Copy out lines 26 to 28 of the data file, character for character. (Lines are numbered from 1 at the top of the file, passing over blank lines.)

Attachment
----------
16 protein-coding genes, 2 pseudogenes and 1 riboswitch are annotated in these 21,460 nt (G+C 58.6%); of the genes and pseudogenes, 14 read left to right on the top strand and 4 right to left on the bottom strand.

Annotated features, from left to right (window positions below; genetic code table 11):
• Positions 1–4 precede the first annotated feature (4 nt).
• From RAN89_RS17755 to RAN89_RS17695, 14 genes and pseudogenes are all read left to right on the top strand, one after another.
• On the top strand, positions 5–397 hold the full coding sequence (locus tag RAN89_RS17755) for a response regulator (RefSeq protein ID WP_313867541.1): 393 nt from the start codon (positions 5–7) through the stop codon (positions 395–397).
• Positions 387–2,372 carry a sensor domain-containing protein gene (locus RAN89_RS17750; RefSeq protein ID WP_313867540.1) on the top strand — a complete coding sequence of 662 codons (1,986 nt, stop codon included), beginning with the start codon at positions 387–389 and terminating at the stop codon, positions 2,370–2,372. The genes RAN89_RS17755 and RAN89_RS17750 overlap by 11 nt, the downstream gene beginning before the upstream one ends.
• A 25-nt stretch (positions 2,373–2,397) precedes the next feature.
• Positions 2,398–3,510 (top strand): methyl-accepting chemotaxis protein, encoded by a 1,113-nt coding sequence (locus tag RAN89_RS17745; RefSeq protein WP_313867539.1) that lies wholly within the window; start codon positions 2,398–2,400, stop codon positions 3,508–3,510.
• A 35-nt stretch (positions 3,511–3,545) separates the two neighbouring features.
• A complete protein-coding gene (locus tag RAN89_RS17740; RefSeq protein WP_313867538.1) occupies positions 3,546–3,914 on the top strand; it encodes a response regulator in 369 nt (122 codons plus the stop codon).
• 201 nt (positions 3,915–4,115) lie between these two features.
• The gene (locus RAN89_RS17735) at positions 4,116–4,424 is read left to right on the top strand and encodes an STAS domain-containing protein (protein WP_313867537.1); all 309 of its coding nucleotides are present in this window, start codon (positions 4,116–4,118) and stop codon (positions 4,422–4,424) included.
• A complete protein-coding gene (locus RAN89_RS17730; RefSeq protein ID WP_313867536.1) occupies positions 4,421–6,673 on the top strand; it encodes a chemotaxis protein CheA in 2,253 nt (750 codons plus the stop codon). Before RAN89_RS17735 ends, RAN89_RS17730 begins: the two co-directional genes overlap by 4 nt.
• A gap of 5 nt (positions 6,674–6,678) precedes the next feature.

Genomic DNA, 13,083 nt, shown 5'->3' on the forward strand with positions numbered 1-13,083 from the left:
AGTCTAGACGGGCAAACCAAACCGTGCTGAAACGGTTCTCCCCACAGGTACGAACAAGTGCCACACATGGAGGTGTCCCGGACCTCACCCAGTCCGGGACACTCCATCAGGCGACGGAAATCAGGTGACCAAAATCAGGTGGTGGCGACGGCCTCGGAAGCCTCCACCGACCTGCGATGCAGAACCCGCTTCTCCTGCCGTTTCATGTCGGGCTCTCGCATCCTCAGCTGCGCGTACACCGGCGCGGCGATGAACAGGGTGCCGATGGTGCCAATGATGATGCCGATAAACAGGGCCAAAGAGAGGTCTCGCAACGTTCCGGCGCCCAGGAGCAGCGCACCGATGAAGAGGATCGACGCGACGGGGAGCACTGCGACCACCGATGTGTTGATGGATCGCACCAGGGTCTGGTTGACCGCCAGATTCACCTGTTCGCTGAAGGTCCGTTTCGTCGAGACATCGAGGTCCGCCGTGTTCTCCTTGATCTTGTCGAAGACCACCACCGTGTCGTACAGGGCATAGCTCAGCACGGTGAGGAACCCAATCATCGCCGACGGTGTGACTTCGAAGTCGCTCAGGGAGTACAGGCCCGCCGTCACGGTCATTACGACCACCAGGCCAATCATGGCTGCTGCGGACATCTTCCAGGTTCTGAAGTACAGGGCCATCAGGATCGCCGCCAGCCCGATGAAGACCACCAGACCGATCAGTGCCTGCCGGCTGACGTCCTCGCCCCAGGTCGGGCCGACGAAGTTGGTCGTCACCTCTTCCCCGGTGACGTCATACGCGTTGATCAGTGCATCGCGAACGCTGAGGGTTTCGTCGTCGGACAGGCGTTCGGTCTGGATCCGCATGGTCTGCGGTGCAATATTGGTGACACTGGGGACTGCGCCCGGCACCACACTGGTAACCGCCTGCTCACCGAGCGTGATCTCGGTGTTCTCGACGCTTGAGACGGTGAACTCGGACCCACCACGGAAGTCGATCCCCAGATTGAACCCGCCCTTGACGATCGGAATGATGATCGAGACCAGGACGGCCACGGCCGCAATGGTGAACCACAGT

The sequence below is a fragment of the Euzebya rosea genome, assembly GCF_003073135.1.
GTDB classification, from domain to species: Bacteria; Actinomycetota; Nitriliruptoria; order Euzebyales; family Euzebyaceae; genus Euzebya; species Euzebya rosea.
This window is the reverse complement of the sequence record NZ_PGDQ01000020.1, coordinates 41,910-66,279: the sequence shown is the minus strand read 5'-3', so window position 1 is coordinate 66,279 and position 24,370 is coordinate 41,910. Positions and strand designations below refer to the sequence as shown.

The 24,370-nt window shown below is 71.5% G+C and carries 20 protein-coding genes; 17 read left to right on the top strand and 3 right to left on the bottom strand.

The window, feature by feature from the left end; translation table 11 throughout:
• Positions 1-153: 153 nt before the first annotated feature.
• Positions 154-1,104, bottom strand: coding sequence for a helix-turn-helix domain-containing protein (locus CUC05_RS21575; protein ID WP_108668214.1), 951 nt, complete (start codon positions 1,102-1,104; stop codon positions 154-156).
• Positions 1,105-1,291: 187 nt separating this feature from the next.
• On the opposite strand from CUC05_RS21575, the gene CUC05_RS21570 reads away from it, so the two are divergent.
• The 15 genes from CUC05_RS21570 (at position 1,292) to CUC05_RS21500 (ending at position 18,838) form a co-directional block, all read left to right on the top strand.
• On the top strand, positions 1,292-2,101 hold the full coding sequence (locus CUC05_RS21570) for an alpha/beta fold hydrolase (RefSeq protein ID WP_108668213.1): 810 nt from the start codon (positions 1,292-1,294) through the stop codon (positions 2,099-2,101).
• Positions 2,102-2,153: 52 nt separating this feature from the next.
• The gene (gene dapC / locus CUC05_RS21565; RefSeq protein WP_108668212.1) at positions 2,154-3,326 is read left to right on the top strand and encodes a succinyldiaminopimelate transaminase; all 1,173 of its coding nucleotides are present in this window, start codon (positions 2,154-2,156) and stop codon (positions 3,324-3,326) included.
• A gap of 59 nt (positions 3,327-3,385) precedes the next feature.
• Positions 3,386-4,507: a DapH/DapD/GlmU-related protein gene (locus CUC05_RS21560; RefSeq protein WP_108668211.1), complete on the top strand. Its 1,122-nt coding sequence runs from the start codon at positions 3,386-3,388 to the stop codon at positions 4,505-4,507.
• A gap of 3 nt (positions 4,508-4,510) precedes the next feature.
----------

• The 15 genes from CUC05_RS21570 (at position 1,292) to CUC05_RS21500 (ending at position 18,838) form a co-directional block, all read left to right on the top strand.
• On the top strand, positions 1,292-2,101 hold the full coding sequence (locus CUC05_RS21570) for an alpha/beta fold hydrolase (RefSeq protein ID WP_108668213.1): 810 nt from the start codon (positions 1,292-1,294) through the stop codon (positions 2,099-2,101).
• Positions 2,102-2,153: 52 nt separating this feature from the next.